October 30 2012
In today's New York Times, columnist Paul Krugman writes that Medicaid is on the Ballot in this year's elections. At first I thought he meant statewide elections: Various states are still sitting on the fence about the expansion of Medicaid that was supposed to happen under the Affordable Care Act. Remember that Supreme Court case this summer? The Court ruled states could decide whether or not to participate. Indeed, the elections this fall will impact which states support the Medicaid expansion in 2014.
But Krugman didn't mean that. He meant to demonize that villain Mitt Romney for throwing "45 million people" into the streets without health insurance. So a vote for Mitt Romney is, according to Krugman, a vote to kill off the least fortunate by denying them government health insurance.
So... is this true? Does Mitt Romney want to hit the kill switch and turn off Medicaid? No. Actually, Romney (on this issue, like many others) takes a moderate approach and wants to put states in charge. He supports reforming Medicaid into a block-grant program for the states.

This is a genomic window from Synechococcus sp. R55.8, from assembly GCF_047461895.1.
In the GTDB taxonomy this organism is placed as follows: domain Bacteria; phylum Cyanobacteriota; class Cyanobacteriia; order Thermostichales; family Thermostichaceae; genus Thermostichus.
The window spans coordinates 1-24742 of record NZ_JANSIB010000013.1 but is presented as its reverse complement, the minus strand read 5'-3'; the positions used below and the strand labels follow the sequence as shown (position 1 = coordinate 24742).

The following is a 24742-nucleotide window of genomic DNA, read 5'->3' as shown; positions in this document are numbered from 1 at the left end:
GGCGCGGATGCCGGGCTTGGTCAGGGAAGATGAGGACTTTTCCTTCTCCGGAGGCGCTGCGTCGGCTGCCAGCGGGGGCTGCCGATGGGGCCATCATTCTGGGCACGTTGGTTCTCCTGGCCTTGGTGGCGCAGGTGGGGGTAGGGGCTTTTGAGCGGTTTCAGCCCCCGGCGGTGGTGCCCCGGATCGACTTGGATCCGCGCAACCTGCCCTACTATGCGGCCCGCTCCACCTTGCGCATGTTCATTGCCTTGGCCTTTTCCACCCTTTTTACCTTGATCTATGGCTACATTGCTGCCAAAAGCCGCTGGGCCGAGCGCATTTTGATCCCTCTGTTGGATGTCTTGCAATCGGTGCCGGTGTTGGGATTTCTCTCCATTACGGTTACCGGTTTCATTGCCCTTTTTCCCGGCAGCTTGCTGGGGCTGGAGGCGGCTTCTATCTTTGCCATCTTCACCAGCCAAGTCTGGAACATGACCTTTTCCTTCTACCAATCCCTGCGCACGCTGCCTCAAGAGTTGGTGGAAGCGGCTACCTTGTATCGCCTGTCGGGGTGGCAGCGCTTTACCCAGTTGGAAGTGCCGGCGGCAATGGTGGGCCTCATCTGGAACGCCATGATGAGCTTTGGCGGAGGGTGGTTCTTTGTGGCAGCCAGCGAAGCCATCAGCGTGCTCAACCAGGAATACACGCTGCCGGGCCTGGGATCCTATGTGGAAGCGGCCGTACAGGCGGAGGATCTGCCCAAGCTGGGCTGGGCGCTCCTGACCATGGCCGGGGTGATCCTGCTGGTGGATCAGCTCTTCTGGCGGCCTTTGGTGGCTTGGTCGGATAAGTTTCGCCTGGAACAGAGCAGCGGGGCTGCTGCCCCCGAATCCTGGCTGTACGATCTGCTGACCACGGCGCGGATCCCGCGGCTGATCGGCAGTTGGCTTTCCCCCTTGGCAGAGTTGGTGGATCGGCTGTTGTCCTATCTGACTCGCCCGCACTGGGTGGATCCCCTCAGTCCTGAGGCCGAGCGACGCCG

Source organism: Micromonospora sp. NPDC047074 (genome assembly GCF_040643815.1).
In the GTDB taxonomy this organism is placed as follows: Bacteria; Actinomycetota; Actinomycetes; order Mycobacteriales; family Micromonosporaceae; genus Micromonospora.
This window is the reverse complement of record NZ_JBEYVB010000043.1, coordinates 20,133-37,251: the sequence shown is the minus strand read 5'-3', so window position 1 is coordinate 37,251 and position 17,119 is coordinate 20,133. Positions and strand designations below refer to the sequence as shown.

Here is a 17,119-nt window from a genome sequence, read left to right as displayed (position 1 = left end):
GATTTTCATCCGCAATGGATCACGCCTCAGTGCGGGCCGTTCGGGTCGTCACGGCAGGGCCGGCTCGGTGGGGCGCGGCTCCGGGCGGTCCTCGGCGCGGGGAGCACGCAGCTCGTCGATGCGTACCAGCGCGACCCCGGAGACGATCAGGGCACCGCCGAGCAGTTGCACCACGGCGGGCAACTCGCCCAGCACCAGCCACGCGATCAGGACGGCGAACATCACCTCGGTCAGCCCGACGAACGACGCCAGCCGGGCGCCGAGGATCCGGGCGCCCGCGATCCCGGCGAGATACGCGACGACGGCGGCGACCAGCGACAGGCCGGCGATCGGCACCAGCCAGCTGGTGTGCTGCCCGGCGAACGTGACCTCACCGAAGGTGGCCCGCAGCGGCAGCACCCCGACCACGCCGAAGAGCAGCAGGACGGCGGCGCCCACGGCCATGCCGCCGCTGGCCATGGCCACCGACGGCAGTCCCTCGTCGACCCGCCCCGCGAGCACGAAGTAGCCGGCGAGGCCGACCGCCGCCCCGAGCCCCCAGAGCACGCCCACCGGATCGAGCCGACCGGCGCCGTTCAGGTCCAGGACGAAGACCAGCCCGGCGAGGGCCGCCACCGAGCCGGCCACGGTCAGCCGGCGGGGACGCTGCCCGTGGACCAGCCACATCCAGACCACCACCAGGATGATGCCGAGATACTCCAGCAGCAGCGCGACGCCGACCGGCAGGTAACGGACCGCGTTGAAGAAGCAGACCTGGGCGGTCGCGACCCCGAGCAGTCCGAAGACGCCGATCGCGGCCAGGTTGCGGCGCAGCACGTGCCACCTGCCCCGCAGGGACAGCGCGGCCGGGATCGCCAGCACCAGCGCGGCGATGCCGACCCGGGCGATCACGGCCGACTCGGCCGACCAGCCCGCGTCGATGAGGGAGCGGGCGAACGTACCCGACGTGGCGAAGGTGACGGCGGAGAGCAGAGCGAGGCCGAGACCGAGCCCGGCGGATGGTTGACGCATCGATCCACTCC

Block grants are lump sums of money distributed to the states with very few strings attached. This gives states the freedom to determine how to use the money. States could determine which benefits will be covered and who will be eligible.
This is a theme in Romney's approach: giving more power to the states. This emphasizes his appreciation for local government: The best solution is the most local solution because the closer the government, the louder the voices of individual citizens. It's much easier to influence policy decisions in Phoenix, Raleigh, Albany, or Topeka than it is to influence Washington, D.C.
Despite the lack of flexibility for states under the current Medicaid policy, we can already see how some states have tried to reform Medicaid to make it more efficient. Here are some examples:
Krugman wrongfully assumes that putting states in charge of Medicaid would result in many governors and state legislatures heartlessly slashing benefits and restricting eligibility, even to those who desperately need help. He admits that Medicaid is not perfect, but clearly cannot think outside of the box and imagine a world where real structural reforms do a better job delivering a higher quality Medicaid program to those who need it most.
Medicaid is on the ballot this fall, but not in the way Krugman describes. The real questions for Medicaid should be answered by names further down on the ballot, leaders at the state level.